By Jayleen Rolon
The College’s Concert Band and Wind Ensemble held a concert titled “Transformations” on March 9 in Kendall Hall.
Led by music professors Adam Warshafsky and Dr. Eric Laprade, about 130 musicians of the two bands performed for a fully packed auditorium.
The songs contained themes of hope and strength throughout the two-hour event.
Among the songs performed was “An American Elegy,” which was composed by Frank Ticheli in memory of the 13 lives lost during the 1999 shooting at Columbine High School.
“I am sad to say that more pieces will be commemorated for tragedies like this in the future” said Warshafsky during the song’s introduction.
Over the course of 11 meetings, the performers spent a total of 13 hours preparing for the concert.
“I spend 80 percent of my free time practicing,” said Violeta Perez-Espinosa, a freshman music education major and tenor saxophone player.
A pre-concert discussion was originally planned to take place at 7 p.m., but had to be canceled due to issues with the ticketing system used by the College’s Center for the Arts. Ticketing fees were also void for the same reason.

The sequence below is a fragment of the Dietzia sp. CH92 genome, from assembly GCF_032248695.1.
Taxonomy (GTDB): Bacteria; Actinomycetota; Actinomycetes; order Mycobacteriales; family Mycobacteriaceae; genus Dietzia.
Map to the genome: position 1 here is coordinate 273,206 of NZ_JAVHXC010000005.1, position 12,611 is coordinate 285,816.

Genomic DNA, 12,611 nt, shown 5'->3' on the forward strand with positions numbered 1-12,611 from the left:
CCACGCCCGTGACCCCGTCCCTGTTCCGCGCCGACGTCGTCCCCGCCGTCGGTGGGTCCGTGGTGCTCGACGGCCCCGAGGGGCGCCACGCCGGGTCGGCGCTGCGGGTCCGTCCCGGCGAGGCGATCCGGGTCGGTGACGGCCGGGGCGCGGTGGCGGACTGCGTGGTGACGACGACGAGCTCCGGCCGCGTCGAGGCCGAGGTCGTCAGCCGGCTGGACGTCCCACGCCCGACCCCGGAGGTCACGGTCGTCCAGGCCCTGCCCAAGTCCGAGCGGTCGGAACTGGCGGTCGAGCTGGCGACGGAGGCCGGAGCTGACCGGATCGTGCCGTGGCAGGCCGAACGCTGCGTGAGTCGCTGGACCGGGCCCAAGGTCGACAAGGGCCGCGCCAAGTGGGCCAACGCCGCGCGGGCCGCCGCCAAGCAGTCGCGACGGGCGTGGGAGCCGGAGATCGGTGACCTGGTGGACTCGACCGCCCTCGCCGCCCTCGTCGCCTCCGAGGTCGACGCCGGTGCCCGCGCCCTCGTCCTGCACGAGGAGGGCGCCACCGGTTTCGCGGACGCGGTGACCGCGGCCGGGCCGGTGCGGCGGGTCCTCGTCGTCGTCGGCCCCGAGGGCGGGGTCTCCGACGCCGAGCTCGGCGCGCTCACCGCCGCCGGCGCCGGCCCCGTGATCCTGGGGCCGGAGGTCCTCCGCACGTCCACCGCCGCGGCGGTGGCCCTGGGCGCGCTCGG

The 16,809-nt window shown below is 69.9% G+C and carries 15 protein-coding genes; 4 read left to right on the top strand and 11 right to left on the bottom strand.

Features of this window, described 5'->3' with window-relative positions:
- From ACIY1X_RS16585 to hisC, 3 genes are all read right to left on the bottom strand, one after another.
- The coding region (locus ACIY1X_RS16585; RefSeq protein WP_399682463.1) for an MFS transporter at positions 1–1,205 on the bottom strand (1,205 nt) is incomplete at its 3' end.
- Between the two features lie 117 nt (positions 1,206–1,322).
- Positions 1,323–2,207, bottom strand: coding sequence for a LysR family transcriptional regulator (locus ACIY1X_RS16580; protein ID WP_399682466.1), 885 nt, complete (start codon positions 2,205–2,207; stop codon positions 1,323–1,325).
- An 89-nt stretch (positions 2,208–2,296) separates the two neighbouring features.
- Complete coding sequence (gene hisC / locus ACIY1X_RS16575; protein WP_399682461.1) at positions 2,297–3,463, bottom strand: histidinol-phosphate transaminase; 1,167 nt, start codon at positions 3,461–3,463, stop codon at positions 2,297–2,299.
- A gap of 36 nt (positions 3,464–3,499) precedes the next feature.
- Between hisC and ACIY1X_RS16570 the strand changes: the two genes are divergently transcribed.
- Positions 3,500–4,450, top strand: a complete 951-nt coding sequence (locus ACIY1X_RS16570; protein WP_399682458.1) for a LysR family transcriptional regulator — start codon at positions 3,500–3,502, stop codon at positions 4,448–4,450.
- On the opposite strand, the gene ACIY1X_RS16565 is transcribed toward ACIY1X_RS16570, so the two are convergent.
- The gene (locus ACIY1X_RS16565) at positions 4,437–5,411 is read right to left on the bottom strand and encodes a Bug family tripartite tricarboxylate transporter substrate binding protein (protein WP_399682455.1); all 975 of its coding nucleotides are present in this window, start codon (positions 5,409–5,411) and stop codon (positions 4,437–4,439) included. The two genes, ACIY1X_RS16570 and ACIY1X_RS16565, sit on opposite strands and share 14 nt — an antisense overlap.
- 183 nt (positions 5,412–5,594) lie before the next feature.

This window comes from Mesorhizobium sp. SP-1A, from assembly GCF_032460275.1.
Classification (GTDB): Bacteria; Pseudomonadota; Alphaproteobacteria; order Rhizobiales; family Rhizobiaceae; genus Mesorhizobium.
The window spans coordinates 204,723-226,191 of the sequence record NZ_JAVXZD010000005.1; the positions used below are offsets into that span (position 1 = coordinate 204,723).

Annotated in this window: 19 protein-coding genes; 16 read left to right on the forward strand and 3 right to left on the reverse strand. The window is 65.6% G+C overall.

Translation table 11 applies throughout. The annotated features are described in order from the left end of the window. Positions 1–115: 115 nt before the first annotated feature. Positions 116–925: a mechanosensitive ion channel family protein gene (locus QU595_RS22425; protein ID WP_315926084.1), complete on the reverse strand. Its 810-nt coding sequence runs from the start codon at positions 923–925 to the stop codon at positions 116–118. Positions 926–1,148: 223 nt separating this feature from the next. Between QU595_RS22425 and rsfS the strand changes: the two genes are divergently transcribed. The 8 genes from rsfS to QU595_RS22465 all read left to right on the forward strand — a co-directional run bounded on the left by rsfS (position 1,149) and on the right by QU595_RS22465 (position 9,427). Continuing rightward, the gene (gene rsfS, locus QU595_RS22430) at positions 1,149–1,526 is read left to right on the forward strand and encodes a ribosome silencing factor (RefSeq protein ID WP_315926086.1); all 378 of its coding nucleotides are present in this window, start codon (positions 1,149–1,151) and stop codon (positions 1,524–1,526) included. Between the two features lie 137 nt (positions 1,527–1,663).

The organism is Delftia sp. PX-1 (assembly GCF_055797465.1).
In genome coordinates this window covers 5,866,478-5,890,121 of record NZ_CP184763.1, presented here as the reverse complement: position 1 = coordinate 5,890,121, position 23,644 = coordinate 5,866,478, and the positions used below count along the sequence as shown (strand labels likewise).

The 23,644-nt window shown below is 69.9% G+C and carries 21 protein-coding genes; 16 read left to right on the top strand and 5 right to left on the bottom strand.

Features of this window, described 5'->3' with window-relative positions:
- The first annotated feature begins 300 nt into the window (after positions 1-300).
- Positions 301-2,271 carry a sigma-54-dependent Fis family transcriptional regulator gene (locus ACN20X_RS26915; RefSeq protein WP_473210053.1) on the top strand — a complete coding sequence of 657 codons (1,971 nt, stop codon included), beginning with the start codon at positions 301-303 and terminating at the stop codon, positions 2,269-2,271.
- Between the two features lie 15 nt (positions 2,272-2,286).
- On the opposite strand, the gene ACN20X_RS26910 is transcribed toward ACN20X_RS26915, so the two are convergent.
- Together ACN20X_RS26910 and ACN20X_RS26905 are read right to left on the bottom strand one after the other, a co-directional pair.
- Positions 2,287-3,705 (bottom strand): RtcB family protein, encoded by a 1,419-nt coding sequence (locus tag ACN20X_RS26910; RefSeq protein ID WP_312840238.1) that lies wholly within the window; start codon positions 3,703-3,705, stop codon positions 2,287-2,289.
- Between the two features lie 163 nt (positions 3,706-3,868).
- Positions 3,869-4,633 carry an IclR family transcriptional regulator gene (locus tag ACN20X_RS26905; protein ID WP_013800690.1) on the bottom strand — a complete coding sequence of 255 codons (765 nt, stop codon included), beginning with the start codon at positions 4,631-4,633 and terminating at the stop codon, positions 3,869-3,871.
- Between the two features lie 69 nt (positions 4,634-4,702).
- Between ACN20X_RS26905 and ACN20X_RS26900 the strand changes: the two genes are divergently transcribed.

Student conductors Jayden Fusco and Marlaina Burg each took the stage conducting the Concert Band and Wind Ensemble, respectively. Both students are currently in their senior year studying music education at the College.
“I really liked the first song,” said Melanie Martinez, a freshman psychology major and former member of the Concert Band. “I also really liked the song Jayden conducted and how enthusiastic he was.”
Performers were enthusiastic with huge smiles on their faces, and the audience clapped each time a musician made an entrance on stage.
“It was lively,” said Emily Elas, a junior math and secondary education major. “I really enjoyed it.”
Soloists and junior music education majors Mikayla Delano and Gianna Marrano performed “Andante and Rondo” for two flutes, accompanied by the chamber winds.
“I was confident in our preparation but nervous for the performance because of just the amount of attention that’s solely on the concerto performers,” Marrano said. “It was really awesome to work with Mikayla and the chamber winds to make a really awesome performance.”
The concert was complemented by strong gusts of wind against the windows of Kendall Hall echoing throughout the theater.
“It was breathtaking,” said Lawrence Hawkins, a resident of Elizabeth, New Jersey. “I’ve never experienced anything like that before.”